In an open letter, over 340 civil society organizations are demanding that the EU immediately halt trade negotiations with Mercosur on the grounds of deteriorating human rights and environmental conditions in Brazil
ECVC jointly with 340+ organisations call on the EU to immediately halt trade negotiations with Brazil In an open letter published today, ECVC jointly with 340 civil society organisations are demanding that the European Union immediately halt free trade agreement negotiations with the Mercosur bloc (Brazil, Argentina, Paraguay and Uruguay) on the grounds of deteriorating human rights and environmental conditions in Brazil. The letter is addressed to presidents of the EU institutions ahead of the ministerial-level meeting next week in Brussels where EU and Mercosur foreign ministers aim to finalise the negotiations. Dowload the PDF version of the letter here. French version of the letter – Spanish version – Portuguese version - German version "Dear President of the European Council, President of the European Commission, President of the European Parliament, We, the undersigned civil society organizations, are writing to call on the European Union to use its influence to prevent a worsening human rights and environmental situation in Brazil. In April, more than 600 European scientists and two Brazilian Indigenous organizations, representing 300 Brazilian Indigenous groups, called for the EU to act as a global leader in supporting human rights, human dignity and a habitable climate by making sustainability the cornerstone of its trade negotiations with Brazil. We fully support this call. Bound by the Treaty of the European Union, the EU and its Member States vowed to respect and promote human rights as an overarching objective in its dealings with other countries. Trade Commissioner Cecilia Malmström has also clearly stated the need for new EU trade agreements to deliver sustainable development. Since the inauguration of Brazilian President Jair Bolsonaro in January 2019, we have witnessed increased human rights violations, attacks on minorities, indigenous peoples, LGBTQ and other traditional communities. Moreover, the administration continues to threaten the basic democratic functioning of civil society while instigating a fundamental assault on some of the world’s most precious and ecologically valuable regions. We are deeply concerned about the following:
- Indigenous lands demarcation has been put under the jurisdiction of the Agriculture Ministry, paving the way for powerful cattle and soy agribusinesses to accelerate their sweep through the Amazon, the world’s largest tropical forest and the Cerrado, the world’s most biodiverse savannah. Though this controversial measure appears to have been temporarily reversed in May by the Brazilian Senate, President Bolsonaro may still veto it.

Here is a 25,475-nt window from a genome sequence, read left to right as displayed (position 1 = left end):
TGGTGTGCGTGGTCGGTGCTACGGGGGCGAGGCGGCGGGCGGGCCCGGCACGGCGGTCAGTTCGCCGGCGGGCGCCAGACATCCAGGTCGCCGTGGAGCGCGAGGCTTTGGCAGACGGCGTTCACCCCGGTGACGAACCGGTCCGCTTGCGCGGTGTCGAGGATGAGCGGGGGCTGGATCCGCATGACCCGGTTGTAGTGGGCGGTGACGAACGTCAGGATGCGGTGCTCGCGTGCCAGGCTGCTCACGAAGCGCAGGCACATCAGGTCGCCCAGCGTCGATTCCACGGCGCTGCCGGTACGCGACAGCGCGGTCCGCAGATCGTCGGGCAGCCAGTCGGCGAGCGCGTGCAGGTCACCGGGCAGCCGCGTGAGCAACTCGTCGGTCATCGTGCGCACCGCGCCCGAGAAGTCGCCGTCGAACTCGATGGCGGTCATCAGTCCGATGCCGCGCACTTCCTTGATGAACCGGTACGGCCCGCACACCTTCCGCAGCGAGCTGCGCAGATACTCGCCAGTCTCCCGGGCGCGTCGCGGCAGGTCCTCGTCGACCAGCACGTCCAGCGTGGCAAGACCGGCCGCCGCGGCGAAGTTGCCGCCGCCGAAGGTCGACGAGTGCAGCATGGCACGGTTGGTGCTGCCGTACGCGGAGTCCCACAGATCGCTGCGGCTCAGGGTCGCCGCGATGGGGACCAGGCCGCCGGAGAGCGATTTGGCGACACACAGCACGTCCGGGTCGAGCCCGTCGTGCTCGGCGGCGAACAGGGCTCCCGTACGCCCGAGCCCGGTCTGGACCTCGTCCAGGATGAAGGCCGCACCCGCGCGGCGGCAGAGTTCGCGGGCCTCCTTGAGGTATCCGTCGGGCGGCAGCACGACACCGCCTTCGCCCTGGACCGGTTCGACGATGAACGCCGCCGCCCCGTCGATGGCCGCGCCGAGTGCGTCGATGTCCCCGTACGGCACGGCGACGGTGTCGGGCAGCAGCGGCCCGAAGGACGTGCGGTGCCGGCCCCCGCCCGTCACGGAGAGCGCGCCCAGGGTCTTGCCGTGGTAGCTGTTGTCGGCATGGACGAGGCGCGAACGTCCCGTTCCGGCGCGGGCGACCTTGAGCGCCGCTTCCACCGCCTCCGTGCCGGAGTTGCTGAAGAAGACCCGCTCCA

- There has been a dramatic increase in attacks on Indigenous people, other traditional communities and their territories. In February, at least 14 protected Indigenous territories were reported to be under attack from invaders. In addition, the government abolished more than 35 national councils of social participation. Attacks on people defending their territories or natural resources are on the rise in rural Brazil, resulting in increasing deaths of community leaders, peasants and activists.
- Bolsonaro’s campaign promise of “ending any form of activism” was implemented on his first day in office, empowering the government to “supervise, coordinate, monitor and observe the activities and actions of international agencies and non-governmental organisations within national territory.”
- Both the Environment Ministry and the Foreign Affairs Ministry are now led by deniers of global warming, leading to the abolishment of departments responsible for climate change. Even as Brazil remains a signatory to the Paris Agreement on climate change, it is becoming unlikely that the administration will take the necessary measures to implement the agreement.
- Socio-environmental legislation and policies have been dramatically weakened during the first 100 days of the new government. The Forest Code has been undermined with new measures proposing the reduction of legal reserves and a more flexible deadline for land regularization by landgrabbers. In January 2019, deforestation in the Amazon reportedly rose by 54 percent compared to the same period in 2018.
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